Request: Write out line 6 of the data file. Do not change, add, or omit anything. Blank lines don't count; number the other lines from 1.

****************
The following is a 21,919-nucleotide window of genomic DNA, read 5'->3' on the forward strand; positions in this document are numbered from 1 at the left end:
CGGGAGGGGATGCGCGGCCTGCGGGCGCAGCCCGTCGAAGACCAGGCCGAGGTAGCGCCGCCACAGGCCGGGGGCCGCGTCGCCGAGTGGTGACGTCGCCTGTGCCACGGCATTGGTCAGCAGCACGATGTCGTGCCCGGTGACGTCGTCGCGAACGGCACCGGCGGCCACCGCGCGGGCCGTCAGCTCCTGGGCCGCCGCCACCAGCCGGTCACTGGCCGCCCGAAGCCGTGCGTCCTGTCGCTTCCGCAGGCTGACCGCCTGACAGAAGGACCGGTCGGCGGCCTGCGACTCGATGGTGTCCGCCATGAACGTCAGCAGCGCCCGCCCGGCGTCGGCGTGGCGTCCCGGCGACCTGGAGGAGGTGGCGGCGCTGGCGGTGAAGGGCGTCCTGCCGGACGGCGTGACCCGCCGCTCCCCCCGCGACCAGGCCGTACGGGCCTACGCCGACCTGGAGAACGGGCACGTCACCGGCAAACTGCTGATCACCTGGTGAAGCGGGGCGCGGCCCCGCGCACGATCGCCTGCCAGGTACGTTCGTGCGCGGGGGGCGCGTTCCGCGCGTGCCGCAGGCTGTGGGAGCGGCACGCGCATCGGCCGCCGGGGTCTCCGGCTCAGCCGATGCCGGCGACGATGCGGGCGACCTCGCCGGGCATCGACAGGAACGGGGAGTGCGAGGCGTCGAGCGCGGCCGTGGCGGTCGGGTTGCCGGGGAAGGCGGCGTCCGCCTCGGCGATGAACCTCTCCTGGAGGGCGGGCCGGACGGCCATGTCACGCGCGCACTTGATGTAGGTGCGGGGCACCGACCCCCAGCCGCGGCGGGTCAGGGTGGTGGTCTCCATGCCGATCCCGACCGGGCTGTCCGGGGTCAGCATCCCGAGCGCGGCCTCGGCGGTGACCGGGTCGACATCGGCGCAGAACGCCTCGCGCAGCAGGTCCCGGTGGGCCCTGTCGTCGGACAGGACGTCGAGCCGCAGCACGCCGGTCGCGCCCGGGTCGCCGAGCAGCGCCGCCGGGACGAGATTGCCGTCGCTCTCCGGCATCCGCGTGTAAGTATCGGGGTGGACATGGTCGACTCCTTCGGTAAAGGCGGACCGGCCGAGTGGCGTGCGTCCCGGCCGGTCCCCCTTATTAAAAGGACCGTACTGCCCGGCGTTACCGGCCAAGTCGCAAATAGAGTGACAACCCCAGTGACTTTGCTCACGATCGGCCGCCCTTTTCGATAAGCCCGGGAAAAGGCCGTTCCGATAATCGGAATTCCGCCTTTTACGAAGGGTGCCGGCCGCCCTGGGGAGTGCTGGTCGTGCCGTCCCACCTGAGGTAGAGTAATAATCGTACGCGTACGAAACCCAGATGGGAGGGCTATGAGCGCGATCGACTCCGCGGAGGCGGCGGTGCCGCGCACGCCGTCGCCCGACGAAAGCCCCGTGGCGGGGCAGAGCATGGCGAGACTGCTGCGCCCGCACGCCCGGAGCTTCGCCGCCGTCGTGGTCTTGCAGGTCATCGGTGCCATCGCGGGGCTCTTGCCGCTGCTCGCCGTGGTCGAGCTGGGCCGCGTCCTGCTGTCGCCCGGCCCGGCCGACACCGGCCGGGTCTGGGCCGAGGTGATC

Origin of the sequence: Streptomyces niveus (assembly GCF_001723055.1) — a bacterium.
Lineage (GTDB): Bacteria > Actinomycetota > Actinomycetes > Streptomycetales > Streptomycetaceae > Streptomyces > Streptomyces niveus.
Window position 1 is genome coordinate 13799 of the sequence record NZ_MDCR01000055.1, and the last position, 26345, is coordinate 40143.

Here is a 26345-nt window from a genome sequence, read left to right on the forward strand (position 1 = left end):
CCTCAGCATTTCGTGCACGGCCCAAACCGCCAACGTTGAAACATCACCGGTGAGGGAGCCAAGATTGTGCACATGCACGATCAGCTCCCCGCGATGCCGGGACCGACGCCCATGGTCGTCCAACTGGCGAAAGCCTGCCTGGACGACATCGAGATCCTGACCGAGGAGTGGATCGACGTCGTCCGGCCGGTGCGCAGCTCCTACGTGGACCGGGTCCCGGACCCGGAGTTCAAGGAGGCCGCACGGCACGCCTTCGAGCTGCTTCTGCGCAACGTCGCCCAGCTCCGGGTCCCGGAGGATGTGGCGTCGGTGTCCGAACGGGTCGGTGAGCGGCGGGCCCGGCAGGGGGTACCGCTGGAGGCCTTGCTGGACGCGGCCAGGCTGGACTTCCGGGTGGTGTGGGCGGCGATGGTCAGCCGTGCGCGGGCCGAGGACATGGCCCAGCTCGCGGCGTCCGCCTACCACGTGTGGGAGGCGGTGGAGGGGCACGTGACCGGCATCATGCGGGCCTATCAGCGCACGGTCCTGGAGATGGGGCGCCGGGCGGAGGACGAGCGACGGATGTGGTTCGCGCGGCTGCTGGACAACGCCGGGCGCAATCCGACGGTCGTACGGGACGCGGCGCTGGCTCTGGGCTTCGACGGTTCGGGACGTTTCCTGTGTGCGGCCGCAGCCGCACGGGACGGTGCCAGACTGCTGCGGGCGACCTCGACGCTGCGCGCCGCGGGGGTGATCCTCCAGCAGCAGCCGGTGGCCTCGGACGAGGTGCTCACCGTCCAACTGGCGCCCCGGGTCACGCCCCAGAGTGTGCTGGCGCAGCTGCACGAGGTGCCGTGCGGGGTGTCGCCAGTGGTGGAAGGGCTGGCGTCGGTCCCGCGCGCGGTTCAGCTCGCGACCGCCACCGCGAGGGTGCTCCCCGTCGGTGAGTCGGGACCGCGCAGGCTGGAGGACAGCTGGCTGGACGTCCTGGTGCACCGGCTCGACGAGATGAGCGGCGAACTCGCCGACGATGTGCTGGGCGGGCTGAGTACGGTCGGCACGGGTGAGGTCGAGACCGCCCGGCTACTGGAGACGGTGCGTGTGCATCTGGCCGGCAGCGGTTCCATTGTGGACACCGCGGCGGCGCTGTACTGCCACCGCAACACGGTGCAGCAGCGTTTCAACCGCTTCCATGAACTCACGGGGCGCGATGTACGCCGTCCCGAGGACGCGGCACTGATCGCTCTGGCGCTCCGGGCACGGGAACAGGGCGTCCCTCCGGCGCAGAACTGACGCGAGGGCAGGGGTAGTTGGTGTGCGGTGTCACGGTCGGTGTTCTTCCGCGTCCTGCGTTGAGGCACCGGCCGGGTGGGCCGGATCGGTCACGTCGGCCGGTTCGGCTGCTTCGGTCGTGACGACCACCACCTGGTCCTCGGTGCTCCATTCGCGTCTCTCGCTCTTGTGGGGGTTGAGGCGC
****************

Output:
Here is a 26345-nt window from a genome sequence, read left to right on the forward strand (position 1 = left end):